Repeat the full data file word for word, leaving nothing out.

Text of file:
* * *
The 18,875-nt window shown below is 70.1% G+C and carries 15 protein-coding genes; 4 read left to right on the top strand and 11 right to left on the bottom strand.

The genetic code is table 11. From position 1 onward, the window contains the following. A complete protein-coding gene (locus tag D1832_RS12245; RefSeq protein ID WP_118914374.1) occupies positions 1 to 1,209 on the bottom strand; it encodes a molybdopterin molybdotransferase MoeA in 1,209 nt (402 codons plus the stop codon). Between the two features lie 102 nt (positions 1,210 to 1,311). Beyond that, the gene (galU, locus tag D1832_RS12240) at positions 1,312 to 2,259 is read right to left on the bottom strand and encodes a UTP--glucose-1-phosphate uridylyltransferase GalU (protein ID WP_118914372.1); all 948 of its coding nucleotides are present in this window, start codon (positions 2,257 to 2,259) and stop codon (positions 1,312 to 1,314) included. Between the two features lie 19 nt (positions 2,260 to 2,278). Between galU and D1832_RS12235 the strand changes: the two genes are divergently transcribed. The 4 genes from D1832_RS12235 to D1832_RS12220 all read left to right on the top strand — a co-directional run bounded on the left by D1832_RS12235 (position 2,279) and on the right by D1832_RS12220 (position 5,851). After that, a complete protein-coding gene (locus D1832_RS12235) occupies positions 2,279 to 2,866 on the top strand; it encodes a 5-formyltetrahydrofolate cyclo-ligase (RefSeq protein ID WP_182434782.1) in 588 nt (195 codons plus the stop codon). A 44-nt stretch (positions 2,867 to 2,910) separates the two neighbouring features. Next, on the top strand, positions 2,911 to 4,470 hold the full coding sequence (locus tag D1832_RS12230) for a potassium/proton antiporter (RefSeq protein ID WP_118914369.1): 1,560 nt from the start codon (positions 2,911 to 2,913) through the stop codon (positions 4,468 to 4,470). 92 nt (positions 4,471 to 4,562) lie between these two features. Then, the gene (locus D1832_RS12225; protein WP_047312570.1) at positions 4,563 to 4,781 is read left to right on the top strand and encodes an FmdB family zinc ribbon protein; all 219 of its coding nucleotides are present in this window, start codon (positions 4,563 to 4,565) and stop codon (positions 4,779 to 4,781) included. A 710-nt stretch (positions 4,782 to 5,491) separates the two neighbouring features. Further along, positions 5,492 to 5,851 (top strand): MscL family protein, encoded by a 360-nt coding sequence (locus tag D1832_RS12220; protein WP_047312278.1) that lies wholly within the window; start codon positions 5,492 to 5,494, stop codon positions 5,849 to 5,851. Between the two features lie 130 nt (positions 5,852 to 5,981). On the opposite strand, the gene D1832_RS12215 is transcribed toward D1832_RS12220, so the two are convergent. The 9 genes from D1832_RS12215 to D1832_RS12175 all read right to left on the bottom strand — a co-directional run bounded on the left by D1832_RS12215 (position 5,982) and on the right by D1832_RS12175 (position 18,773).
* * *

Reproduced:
The 18,875-nt window shown below is 70.1% G+C and carries 15 protein-coding genes; 4 read left to right on the top strand and 11 right to left on the bottom strand.

The genetic code is table 11. From position 1 onward, the window contains the following. A complete protein-coding gene (locus tag D1832_RS12245; RefSeq protein ID WP_118914374.1) occupies positions 1 to 1,209 on the bottom strand; it encodes a molybdopterin molybdotransferase MoeA in 1,209 nt (402 codons plus the stop codon). Between the two features lie 102 nt (positions 1,210 to 1,311). Beyond that, the gene (galU, locus tag D1832_RS12240) at positions 1,312 to 2,259 is read right to left on the bottom strand and encodes a UTP--glucose-1-phosphate uridylyltransferase GalU (protein ID WP_118914372.1); all 948 of its coding nucleotides are present in this window, start codon (positions 2,257 to 2,259) and stop codon (positions 1,312 to 1,314) included. Between the two features lie 19 nt (positions 2,260 to 2,278). Between galU and D1832_RS12235 the strand changes: the two genes are divergently transcribed. The 4 genes from D1832_RS12235 to D1832_RS12220 all read left to right on the top strand — a co-directional run bounded on the left by D1832_RS12235 (position 2,279) and on the right by D1832_RS12220 (position 5,851). After that, a complete protein-coding gene (locus D1832_RS12235) occupies positions 2,279 to 2,866 on the top strand; it encodes a 5-formyltetrahydrofolate cyclo-ligase (RefSeq protein ID WP_182434782.1) in 588 nt (195 codons plus the stop codon). A 44-nt stretch (positions 2,867 to 2,910) separates the two neighbouring features. Next, on the top strand, positions 2,911 to 4,470 hold the full coding sequence (locus tag D1832_RS12230) for a potassium/proton antiporter (RefSeq protein ID WP_118914369.1): 1,560 nt from the start codon (positions 2,911 to 2,913) through the stop codon (positions 4,468 to 4,470). 92 nt (positions 4,471 to 4,562) lie between these two features. Then, the gene (locus D1832_RS12225; protein WP_047312570.1) at positions 4,563 to 4,781 is read left to right on the top strand and encodes an FmdB family zinc ribbon protein; all 219 of its coding nucleotides are present in this window, start codon (positions 4,563 to 4,565) and stop codon (positions 4,779 to 4,781) included. A 710-nt stretch (positions 4,782 to 5,491) separates the two neighbouring features. Further along, positions 5,492 to 5,851 (top strand): MscL family protein, encoded by a 360-nt coding sequence (locus tag D1832_RS12220; protein WP_047312278.1) that lies wholly within the window; start codon positions 5,492 to 5,494, stop codon positions 5,849 to 5,851. Between the two features lie 130 nt (positions 5,852 to 5,981). On the opposite strand, the gene D1832_RS12215 is transcribed toward D1832_RS12220, so the two are convergent. The 9 genes from D1832_RS12215 to D1832_RS12175 all read right to left on the bottom strand — a co-directional run bounded on the left by D1832_RS12215 (position 5,982) and on the right by D1832_RS12175 (position 18,773).